Sea of Joy LP - Tully
Sea of Joy LP - Tully
Sea of Joy was director Paul Witzig’s fourth surf film and his first to deviate from the tried and sounds of The Sunsets / Tamam Shud.
To express his cinematic vision, Witzig chose the enchanting sounds of Tully, the legendary Sydney band who rose from the ashes of Levi Smith’s Clefs into prominence as the backing band for the June 1969 Australian production of the musical HAIR.
Like many surfers and non-surfers alike, Witzig had been mesmerised by Tully’s concert performances. By the time finished filming his latest surfing epic, Evolution, the sound of Tully had changed though. Gone was the organ-dominated sound (the group was reputedly the first Australian band to use the Moog synthesiser), replaced by more gentle melodies, many with spiritual significance.
This new mood and mode which was prompted by the group’s involvement with the Meher Baba religious sect. Terry Wilson, the group’s vocalist, was the only one not enamoured by the Indian spirital guru, cementing the cornerstone of personnel uneasiness besetting the quintet.
Defiant of his bandmembers lifestyle, Wilson was subsequently replaced when Tully merged with a similarly structured – musically and religiously – group, Extradtion. It was this symbiosis of sound and idealogy that subsequently produced the Sea of Joy soundtrack, a collection of themes rather than standard self-contained songs.
Recorded at EMI’s Sydney studios, Tully’s soundtrack material was subsequently edited for the album release into cohesive musical interludes. As such, they are held together in the album sequence by a magnetic musical flow that starts with “Sea Of Joy (Part 1)” and ends with “Sea Of Joy (Part 2).”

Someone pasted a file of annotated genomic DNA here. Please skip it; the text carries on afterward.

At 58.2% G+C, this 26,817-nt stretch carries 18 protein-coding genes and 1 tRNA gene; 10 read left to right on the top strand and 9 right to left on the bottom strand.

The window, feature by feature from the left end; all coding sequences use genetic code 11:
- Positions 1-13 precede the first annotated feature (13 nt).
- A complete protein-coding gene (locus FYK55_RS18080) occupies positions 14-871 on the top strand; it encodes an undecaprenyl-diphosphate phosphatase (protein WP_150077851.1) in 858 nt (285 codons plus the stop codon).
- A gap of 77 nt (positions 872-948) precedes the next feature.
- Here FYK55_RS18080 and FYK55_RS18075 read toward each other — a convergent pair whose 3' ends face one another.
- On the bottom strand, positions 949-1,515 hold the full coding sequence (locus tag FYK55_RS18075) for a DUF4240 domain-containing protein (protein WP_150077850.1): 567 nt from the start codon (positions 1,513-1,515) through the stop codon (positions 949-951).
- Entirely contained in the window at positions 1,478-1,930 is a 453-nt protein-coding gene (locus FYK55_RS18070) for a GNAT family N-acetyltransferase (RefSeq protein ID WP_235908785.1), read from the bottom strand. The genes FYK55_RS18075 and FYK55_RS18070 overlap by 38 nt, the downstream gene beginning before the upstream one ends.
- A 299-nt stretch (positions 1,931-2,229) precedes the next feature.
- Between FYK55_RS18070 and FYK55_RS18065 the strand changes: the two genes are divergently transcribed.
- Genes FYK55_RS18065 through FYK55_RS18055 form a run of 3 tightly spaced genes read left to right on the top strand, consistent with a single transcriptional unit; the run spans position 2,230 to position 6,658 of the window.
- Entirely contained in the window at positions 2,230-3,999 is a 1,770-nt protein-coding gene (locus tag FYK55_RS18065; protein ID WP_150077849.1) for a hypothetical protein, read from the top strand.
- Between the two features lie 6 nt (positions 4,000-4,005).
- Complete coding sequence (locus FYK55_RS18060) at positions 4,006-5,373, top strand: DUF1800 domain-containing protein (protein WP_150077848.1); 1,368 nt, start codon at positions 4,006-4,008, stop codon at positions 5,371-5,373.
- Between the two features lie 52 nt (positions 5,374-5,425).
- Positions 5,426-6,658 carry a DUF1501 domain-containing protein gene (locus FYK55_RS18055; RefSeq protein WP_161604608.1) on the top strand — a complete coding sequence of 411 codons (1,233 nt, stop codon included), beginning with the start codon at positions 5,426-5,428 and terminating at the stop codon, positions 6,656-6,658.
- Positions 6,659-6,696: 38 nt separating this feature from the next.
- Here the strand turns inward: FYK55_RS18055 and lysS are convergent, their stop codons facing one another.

As part of the free-flowing musical journey the listeners are both mesmerized by the colorful and fluid sounds of the band in total and enchanted by the sweet vocals of Shayna Stewart (née Karlin). Longtime group member and multi-instrimentalist Michael Carlos lords over organ, sitar, piano, drums and bass. And even Witzig provided gong and gamelan to the new version of “I Feel The Sun,” a tune previously recorded by Extradition (and included on the Hush album).
Although the music and foley presented via the soundtrack and album to Sea of Joy were initially misunderstood by both the record buying public and the surfer audience expecting a different Tully sound, the material worked exceedingly well with the visuals, exquisitely expressing what Witzig as a surf filmmaker had conjured cinematically.
And although none of the members of Tully were surfers, they were nonetheless appreciative of the natural beauty and power of the ocean and the largely relaxed disposition associated with surfer lifestyle. It’s perhaps Tully’s acceptance and ease that inspires one of the more unique surf soundtracks of its time.
This newly restored classic caresses shores beyond Australia’s beaches for the first time ever for Anthology’s Surf Archives. Vinyl edition features booklet liner notes by Aussie surf historian Stephen McParland and other-wordly ephemera.